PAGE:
On 15 September 1972, then-Prime Minister Lee Kuan Yew officiated the installation ceremony of the Merlion statue. The original Merlion statue used to stand at the mouth of the Singapore River, at the tip of the current The Fullerton Waterboat House Garden with Anderson Bridge as its background. The Merlion is a male.
It was conceptualised by the vice-chancellor of the University of Singapore (now known as National University of Singapore) then, Kwan Sai Kheong. Made from November 1971 to August 1972 by the late Singapore sculptor, Mr Lim Nang Seng, it measures 8.6 metres high and weighs 70 tons. Its body is made of cement, skin from porcelain plates and eyes from small red teacups. The project cost about S$165,000.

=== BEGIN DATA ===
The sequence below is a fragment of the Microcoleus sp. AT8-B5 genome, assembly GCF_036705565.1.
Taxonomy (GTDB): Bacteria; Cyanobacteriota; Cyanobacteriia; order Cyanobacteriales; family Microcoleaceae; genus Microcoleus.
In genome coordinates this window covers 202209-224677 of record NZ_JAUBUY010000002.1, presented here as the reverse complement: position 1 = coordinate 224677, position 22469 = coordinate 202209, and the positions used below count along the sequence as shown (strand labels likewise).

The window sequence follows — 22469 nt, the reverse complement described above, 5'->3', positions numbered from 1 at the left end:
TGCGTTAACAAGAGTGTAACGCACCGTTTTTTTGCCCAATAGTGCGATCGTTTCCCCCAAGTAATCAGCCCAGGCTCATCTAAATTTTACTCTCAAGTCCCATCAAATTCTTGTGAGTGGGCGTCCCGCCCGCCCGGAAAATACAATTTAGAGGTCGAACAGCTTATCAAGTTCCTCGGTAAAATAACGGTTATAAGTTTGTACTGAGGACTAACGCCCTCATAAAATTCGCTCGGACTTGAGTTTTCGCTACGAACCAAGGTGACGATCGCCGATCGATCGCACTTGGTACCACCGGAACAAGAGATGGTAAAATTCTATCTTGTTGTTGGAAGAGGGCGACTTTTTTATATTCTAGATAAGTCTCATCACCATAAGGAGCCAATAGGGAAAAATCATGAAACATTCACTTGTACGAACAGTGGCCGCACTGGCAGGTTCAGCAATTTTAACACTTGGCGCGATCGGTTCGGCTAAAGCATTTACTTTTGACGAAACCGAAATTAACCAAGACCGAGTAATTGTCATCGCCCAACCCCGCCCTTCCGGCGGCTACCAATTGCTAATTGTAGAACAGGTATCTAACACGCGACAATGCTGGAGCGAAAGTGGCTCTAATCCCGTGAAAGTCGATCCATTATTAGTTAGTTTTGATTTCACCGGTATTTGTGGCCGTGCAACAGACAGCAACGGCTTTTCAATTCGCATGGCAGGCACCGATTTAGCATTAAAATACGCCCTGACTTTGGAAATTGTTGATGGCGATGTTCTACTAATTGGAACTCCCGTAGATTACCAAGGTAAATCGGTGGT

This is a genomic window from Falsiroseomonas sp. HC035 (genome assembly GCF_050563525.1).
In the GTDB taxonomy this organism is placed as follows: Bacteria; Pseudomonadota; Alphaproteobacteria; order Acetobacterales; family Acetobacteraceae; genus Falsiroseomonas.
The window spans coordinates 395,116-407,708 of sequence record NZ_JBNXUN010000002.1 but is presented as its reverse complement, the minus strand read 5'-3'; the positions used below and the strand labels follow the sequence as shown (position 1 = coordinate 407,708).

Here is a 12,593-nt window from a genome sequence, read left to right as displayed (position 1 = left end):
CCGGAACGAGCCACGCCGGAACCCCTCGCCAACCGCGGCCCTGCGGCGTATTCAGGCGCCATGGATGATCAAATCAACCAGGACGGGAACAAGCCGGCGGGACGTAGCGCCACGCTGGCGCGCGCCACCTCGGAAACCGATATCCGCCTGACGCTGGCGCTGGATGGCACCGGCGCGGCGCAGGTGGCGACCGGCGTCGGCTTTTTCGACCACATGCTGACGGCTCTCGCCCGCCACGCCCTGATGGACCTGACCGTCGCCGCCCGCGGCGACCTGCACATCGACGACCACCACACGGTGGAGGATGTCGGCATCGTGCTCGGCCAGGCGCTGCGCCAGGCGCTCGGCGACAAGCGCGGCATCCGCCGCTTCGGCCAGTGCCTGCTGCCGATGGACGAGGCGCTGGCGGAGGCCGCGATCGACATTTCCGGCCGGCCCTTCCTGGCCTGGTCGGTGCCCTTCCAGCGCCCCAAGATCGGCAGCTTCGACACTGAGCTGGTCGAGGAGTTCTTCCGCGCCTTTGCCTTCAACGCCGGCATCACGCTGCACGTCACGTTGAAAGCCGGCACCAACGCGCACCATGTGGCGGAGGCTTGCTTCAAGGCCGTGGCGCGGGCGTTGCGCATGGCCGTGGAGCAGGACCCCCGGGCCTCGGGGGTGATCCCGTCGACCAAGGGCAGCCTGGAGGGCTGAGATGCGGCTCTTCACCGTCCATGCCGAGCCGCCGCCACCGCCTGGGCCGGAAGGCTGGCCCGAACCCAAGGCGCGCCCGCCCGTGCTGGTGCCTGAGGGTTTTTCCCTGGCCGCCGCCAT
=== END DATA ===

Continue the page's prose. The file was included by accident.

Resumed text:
Relocation of original statue
The completion of the Esplanade Bridge, in 1997, blocked the views of the Merlion from the Marina Bay waterfront. By then, the original Merlion location was also no longer the entrance of Singapore River. So, in 2002, the statue and its cub were relocated 120 metres to the current Merlion Park that fronts Marina Bay where it stands on a newly reclaimed promontory in front of The Fullerton Hotel.
Another solution considered—to raise the Merlion on a pedestal at its original location—was deemed unsuitable as the view would still be blocked by the bridge. Other possible relocation sites considered included Nicoll Highway Extension Bridge, Esplanade Park, Esplanade - Theatres on the Bay, a promontory at Marina Centre (near where Singapore Flyer is located now), a promontory site at Bayfront (near the tip of Marina Bay Sands integrated resort) and Kim Seng Park. However, all were either unsuitable or not technically feasible.